If you haven’t been to the Museum Reach recently, this walk is for you. Have no fear of the heat – or the bats. Most of the walk is in the shade and complementary water is offered at several stops. The guide will discuss the various flowers – and hotels – that are blossoming along the river.
Throughout the summer, San Antonio residents and visitors have been enjoying “Bat Loco,” a partnership between Paseo del Rio Association, the Texas Parks and Wildlife Department, Downtown Tuesday, Bat Conservation International, and the San Antonio River Authority. Tuesdays at 6:30 and 7:00 p.m., the Bat Walk tour starts at the Travis Street bridge over the River and lasts about 30 minutes.
The annual summer series will come to a close tonight, Aug. 13, with the Bat Loco Bash starting at 5 p.m. Tonight's bash/extended celebration for the evening will include the usual tour times but additional booths, children’s activities, food trucks, live music and more.
Susan Salzman tried not to laugh when a tourist asked her, “Do the bats come out just on Tuesday?”
“No,” she said, “The bats come out every night.”
The bridge's bat colony at the IH-35 bridge near Camden and Newell Streets along the San Antonio River’s Museum Reach is a bachelor pad for 20,000 Mexican free-tail bats. The summer colony flies into the night from the eaves of the bridge to feast on insects every night. Though this is the last “Bat Walk” of the season, the free-tails will continue to come out at about 7:45 p.m. well into September.
Downtown parking for the free-tail flight is free after 5:00 p.m. at city-operated lots, meters and garages as it coincides with Downtown Tuesday's deals. The bats emerge from the bridge as early at 7:30 p.m. some nights. Visit www.downtowntuesday.com for more information.
A group of poets, including Salzman, assemble periodically for what they call, “Writers take a Walk.” Several poems were generated on the Aug. 6 Bat Loco walk.
Bats by Chris Billings
a couple more
followed by a scattering
then thousands of 'em stream out from under
the I35 bridge over the San Antonio River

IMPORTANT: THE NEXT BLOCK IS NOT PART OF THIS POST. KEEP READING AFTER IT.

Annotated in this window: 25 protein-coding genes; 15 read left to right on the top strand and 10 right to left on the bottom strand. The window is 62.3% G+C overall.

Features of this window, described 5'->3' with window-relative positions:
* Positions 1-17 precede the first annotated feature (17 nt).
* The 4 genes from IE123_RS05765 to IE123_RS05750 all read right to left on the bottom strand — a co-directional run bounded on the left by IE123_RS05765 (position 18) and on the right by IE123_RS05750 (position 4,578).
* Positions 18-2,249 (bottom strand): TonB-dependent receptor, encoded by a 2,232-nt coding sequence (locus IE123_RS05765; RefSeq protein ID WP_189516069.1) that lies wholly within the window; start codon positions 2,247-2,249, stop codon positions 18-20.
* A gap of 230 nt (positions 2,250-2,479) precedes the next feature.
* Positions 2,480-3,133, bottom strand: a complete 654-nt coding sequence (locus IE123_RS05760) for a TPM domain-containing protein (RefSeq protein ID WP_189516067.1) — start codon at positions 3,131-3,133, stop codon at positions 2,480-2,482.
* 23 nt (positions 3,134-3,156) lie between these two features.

Mexican Free-Tail Bats taking flight on their
daily nighttime foraging for insects
of which they will eat a couple hundred tons worth
in just this one night
that's good for the farmers
but bad for the bugs
and that's okay because that's just the way it is
so the big black cloud of little brown bats
streams out and into the wind
safety in number until they reach their destinations
for some up to 60 miles away
where they will break down into roosting groups
then eventually into individuals to hunt
for their dinner of moths or whatever other flying insects
cross their path to be seen by the bats
because bats are NOT blind
and they will NOT nest in your hair
and they will NOT suck your blood (at least, not THESE bats)
they are simply looking for a meal
while, inadvertently, helping the ecosystem
and that's no guano
but soon their annual visit will come to an end
they will fly back to Mexico
and the Texas bugs will rejoice
but for this night the bats will feed until the wee hours
when they will begin their journey back to the bridge
where they will all swoop up and in
and just before dawn
the whole colony will
Blossoms Along the River by Don Mathis
Many plants bloom along the river,
even in the heat of day.
Pride of Barbados glows
like candles on a cake.
Silhouettes of Palm trees
against the sky
appear as explosions
on the fourth of July
Time – and the current –
creeps by so slow,
almost at the speed
the ferns and grasses grow.
Mallards in the water
cause ripples in the stream.
The wake they make
is like a blossom in a dream.
But the wildest design,
the strangest bloom,
is when the bats emerge
just before the moon.
The flickering shapes
stream against the sky –
a mammalian flower,
Free-tails on the fly!
Batnado – Susan Salzman
It's as still as the grave,
then, they come out in a wave.
Warm bodies fly up like a plume of smoke.
Are these the creatures of which Bram Stoker wrote?
No, insects are their prey.
Our necks are safe – this day.
Don Mathis served as president of the Texoma Poetry Society in 2011 (a Sherman member of the Poetry Society of Texas). And in 2010, ‘Dionysus Don’ was crowned champion of the McKinney Poetry Slam. Don is very involved in the poetry community in Bexar County. He is a founding member of the San Antonio Poetry Fair and participates regularly with Sun Poets and La Taza writers’ group. His poetry has been published in anthologies, periodicals and has appeared on local TV and national radio.